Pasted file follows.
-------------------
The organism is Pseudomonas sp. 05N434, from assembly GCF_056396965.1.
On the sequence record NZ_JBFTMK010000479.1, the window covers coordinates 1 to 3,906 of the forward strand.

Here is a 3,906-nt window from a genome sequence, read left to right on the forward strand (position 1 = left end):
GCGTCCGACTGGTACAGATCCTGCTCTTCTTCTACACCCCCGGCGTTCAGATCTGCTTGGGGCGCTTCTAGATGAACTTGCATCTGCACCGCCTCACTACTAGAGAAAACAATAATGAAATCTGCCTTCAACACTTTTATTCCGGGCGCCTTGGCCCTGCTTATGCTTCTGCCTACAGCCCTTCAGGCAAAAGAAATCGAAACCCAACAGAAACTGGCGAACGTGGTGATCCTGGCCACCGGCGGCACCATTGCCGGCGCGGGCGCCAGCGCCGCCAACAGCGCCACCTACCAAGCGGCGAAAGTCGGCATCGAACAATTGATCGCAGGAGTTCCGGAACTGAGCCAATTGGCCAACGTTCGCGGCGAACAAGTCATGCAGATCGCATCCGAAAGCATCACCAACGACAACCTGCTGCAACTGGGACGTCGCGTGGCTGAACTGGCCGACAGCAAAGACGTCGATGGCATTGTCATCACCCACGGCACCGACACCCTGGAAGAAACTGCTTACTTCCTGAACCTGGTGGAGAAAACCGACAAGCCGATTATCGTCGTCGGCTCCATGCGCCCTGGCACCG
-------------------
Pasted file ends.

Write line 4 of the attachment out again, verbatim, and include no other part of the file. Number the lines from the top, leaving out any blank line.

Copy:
GCGTCCGACTGGTACAGATCCTGCTCTTCTTCTACACCCCCGGCGTTCAGATCTGCTTGGGGCGCTTCTAGATGAACTTGCATCTGCACCGCCTCACTACTAGAGAAAACAATAATGAAATCTGCCTTCAACACTTTTATTCCGGGCGCCTTGGCCCTGCTTATGCTTCTGCCTACAGCCCTTCAGGCAAAAGAAATCGAAACCCAACAGAAACTGGCGAACGTGGTGATCCTGGCCACCGGCGGCACCATTGCCGGCGCGGGCGCCAGCGCCGCCAACAGCGCCACCTACCAAGCGGCGAAAGTCGGCATCGAACAATTGATCGCAGGAGTTCCGGAACTGAGCCAATTGGCCAACGTTCGCGGCGAACAAGTCATGCAGATCGCATCCGAAAGCATCACCAACGACAACCTGCTGCAACTGGGACGTCGCGTGGCTGAACTGGCCGACAGCAAAGACGTCGATGGCATTGTCATCACCCACGGCACCGACACCCTGGAAGAAACTGCTTACTTCCTGAACCTGGTGGAGAAAACCGACAAGCCGATTATCGTCGTCGGCTCCATGCGCCCTGGCACCG